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I'm working through Knuth; The Art of Computer Programming, Vol. 4 Fascicle 0 and I'm having a little trouble making sense of the method Knuth describes for computing an orthogonal latin square.

The text of Knuth's explanation is available in this PDF, starting on page 16 (pp 6) and continuing to the next page: http://www.cs.utsa.edu/~wagner/knuth/fasc0a.pdf

The square he uses in his example is this one:

0 1 2 3 4 5 6 7 8 9
1 8 3 2 5 4 7 6 9 0
2 9 5 6 3 0 8 4 7 1
3 7 0 9 8 6 1 5 2 4
4 6 7 5 2 9 0 8 1 3
5 0 9 4 7 8 3 1 6 2
6 5 4 7 1 3 2 9 0 8
7 4 1 8 0 2 9 3 5 6
8 3 6 0 9 1 5 2 4 7
9 2 8 1 6 7 4 0 3 5

and its orthogonal mate is this one:

0 2 8 5 9 4 7 3 6 1
1 7 4 9 3 6 5 0 2 8
2 5 6 4 8 7 0 1 9 3
3 6 9 0 4 5 8 2 1 7
4 8 1 7 5 3 6 9 0 2
5 1 7 8 0 2 9 4 3 6
6 9 0 2 7 1 3 8 4 5
7 3 5 1 2 0 4 6 8 9
8 0 2 3 6 9 1 7 5 4
9 4 3 6 1 8 2 5 7 0

I've checked it, and it is indeed orthogonal. I just can't figure out how he produced it from the instructions he gave.

The general procedure he describes is to calculate all the transversals and then find a set of those that are disjoint, and that makes an orthogonal square. A transversal is a sequence of ten values, one from each column that are each also in a separate row, and that have no repeated values. For example, 0859734216 is one transversal of the 808 in the original square.

I've worked out how to calculate the transversals and I come up with the exact same number Knuth describes of each starting number, so I feel confident about that part.

It seems the problem I'm having is how to combine those to make the orthogonal mate. The way I interpret his instructions is that you find one of the 808 that starts with 0 and that's the first row, then find one that starts with 1 and that's the second row. If you can find such a row for each of the ten values such that each column has exactly one of each value, that's a latin square orthogonal to the original. (The transversals already only have one of each value.)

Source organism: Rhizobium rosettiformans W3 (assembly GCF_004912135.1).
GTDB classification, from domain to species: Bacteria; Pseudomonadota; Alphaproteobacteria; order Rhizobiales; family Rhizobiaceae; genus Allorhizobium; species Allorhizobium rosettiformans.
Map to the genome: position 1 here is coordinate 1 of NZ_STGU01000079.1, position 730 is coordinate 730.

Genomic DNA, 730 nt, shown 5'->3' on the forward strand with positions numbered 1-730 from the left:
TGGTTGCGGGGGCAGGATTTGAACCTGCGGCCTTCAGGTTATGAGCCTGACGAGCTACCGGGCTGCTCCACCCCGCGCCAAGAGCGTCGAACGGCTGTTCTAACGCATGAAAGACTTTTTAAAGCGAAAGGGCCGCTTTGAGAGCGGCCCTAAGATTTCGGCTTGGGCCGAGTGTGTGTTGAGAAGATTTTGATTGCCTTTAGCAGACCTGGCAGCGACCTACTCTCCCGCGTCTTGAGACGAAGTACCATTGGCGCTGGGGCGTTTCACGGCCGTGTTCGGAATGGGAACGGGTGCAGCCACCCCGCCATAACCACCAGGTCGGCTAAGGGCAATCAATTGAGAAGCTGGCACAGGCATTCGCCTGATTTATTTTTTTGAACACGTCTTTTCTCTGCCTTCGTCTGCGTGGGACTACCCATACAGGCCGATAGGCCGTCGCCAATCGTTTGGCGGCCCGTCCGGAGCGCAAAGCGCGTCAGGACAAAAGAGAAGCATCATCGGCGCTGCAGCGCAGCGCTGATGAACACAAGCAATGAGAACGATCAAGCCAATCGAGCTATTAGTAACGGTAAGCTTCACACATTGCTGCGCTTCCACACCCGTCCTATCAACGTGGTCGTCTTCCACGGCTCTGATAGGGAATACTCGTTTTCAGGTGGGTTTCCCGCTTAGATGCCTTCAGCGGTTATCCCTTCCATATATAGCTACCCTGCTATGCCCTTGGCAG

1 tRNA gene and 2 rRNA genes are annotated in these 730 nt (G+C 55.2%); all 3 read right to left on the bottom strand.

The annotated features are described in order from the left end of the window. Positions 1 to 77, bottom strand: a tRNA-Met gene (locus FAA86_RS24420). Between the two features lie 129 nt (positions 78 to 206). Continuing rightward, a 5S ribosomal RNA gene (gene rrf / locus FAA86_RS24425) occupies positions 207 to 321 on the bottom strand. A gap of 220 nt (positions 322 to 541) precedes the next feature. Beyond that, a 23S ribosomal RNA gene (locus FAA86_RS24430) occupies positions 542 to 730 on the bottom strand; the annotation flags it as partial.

Where his description doesn't square with the example orthogonal is that one can see by inspection the first row of the orthogonal square is not a transversal of the original square. In fact, none of the first five rows are; I stopped checking after that :)

So I must be getting something wrong.

I've worked out an algorithm for finding a disjoint set of transversals and it does indeed produce only a single solution, as Knuth claims, and it is a latin square (kind of by definition) but it neither matches this solution nor is the resulting matrix orthogonal to the first.

Does someone understand the Parker method well enough to point out where I've gone wrong in the procedure?

Note: I originally submitted this question on the Mathematics site, but got no takers; I'm submitting it here thinking this might be the more appropriate site.

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  • $\begingroup$ After reading this part, I have the same problems with you. I found these two papers cited by Knuth: Orthogonal Latin Squares, 1959 and Further Results, 1960. However, the methods in the papers seem complex than the transversal-finding + transversal-combining method described in the book. $\endgroup$ – hengxin Jan 18 '15 at 8:59
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Find 10 transversals that don't intersect; these cover all the cells of the square. Fill the transversal that starts with 0 will all 0's; fill the transversal that starts with 1 with all 1's, and so on. In the example, the transversal that gives rise to the position of the 0's in the second square is 0349728615.

It seems to me that it would be clearer to use the row numbers, rather than the number stored in that row, to indicate the transversal, but of course, I've used Euler's notation above.

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